Also, longtime building inspector to retire
By Jeff Simms
Beacon Mayor Randy Casale introduced the city’s proposed budget for 2019 during the City Council meeting on Monday (Oct. 1), and it includes $20.7 million in spending, an increase of 2.74 percent over this year. The council and city staff will discuss the details over the next two months, with a public hearing scheduled for Dec. 3.
The council must approve the budget by Dec. 31.
As part of its spending, the city proposes pulling $326,000 from its reserves, a $153,000 increase over the savings spent this year. The proposal stays within the state’s maximum 2 percent tax cap by increasing the tax levy — the total amount that the city can raise via property taxes — by $371,000 to nearly $11 million.
The city’s water and sewer funds, which are separate from the day-to-day general fund, would see rate increases of 5 percent and 10 percent, respectively, to pay for continuing infrastructure upgrades.
Home values in Beacon, while still $100 million less than the high-water mark of 2009, increased by 3.5 percent. Commercial property values increased by nearly 10 percent, and are above the 2009 mark for the second year in a row.
As assessments rise, property tax rates can decrease, and the 2019 proposal recommends just that — by 1.65 percent for homes and 1.81 percent for commercial properties. It would be the third straight year that the tax rate for homes fell and the fourth for businesses. However, that doesn’t mean that a resident will pay less; individual assessments determine whether bills go up.
Other budget highlights include significant increases in Beacon’s contribution to the county workers’ compensation plan (9 percent), municipal employees’ health insurance (15 percent of general fund expenditures) and garbage and recycling costs ($100,000 more than a year ago).
Conversely, the city’s streetlights, which have all been converted to energy-efficient LED bulbs, will cost $55,000 to operate in 2019, a third less than a year ago and $263,000 less than in 2016. The newly opened solar power farm at the former Beacon landfill site should save the city $100,000 in energy costs, as well.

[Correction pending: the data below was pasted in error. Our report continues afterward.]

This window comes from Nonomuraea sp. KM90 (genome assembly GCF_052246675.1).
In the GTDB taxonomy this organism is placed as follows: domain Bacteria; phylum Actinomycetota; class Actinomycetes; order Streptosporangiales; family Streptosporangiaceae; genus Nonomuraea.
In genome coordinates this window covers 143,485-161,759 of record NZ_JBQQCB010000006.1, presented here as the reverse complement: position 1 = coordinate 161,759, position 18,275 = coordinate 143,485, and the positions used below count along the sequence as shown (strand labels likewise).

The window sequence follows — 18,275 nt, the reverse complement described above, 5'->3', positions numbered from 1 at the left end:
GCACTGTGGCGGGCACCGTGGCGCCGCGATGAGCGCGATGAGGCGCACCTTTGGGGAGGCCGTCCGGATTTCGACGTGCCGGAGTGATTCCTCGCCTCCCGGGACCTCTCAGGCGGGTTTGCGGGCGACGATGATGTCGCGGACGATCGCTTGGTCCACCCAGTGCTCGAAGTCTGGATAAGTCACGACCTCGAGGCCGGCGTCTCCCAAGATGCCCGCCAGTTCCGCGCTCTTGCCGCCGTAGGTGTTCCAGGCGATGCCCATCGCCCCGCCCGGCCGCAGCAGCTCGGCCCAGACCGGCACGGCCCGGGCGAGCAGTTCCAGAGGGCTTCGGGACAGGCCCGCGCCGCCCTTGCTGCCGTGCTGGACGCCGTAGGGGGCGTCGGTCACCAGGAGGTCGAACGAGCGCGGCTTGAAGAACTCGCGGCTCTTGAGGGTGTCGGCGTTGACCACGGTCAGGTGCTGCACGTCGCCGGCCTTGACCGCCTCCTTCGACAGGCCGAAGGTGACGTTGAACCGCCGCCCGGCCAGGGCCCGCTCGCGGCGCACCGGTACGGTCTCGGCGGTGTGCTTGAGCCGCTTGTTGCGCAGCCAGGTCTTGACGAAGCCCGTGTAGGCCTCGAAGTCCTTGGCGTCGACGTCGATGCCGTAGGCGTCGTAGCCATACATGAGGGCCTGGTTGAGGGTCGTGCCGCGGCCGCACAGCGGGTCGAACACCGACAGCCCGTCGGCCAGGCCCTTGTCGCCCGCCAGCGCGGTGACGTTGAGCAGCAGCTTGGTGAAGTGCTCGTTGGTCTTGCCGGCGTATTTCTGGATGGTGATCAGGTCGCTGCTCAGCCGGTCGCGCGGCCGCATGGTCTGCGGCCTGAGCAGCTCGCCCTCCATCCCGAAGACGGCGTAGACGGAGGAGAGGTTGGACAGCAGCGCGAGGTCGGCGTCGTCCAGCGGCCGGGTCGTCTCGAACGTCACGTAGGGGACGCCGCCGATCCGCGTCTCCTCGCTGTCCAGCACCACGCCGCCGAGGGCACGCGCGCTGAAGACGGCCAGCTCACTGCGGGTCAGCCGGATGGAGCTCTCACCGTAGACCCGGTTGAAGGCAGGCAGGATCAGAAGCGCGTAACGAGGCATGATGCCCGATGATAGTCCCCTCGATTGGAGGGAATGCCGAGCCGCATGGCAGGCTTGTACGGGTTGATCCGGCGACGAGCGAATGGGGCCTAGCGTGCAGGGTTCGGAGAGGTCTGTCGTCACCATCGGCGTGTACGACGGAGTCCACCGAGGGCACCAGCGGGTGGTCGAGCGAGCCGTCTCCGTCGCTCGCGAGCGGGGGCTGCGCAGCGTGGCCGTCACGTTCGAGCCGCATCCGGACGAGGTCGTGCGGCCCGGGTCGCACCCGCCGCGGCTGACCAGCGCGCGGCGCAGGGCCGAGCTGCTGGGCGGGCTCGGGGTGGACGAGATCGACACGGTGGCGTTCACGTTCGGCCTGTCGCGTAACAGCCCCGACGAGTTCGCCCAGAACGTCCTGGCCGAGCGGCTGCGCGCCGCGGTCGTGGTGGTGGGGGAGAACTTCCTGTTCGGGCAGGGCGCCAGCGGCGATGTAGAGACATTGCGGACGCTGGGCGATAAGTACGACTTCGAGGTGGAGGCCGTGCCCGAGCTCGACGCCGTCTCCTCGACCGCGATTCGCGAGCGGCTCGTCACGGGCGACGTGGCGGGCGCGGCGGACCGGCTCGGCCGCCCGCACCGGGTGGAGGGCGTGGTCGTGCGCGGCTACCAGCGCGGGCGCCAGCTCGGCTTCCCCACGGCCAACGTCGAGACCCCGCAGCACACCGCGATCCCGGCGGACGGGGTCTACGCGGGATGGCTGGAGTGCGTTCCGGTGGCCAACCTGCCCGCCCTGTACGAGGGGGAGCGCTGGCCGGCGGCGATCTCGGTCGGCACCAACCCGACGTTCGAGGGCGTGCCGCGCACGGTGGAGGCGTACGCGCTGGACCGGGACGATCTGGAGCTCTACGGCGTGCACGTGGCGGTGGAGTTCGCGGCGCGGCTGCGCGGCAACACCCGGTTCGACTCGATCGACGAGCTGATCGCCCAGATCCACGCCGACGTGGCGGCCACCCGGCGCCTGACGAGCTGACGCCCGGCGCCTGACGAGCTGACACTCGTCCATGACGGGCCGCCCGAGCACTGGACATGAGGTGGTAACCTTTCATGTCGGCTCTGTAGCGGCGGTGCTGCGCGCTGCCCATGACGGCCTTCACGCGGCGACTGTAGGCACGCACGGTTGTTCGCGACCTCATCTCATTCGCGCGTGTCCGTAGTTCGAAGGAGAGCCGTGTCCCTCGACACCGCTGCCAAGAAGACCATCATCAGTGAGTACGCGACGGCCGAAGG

In the proposed budget, the largest expense is the police department ($5.2 million), followed by health insurance premiums ($3.2 million); interest payments on the city’s bonds ($2.8 million); fire ($1.7 million); highway ($1.6 million) and sanitation ($1.2 million). Other expenses include $433,000 for insurance payments, $299,000 for snow removal, $279,000 for building maintenance and repairs, and $641,000 for parks and recreation.
Dexter to retire
Tim Dexter, the longtime building inspector, has said he plans to retire after 36 years with the city, which Casale said on Monday made 2019 “a tough budget for me.”
After serving as a volunteer and then career firefighter for the city, Dexter joined the Building Department in 1989. He was named chief building inspector in 1996 and served as interim city administrator on two occasions, most recently before Anthony Ruggiero was hired in 2015.
The city will hire his successor from the Dutchess County civil service list of candidates.
“He was one of the main reasons this city had the resurgence that it did have,” Casale said on Monday. “There was no one more professional than Tim Dexter.”The Current is a nonprofit supported by its readers; please consider a year-end gift.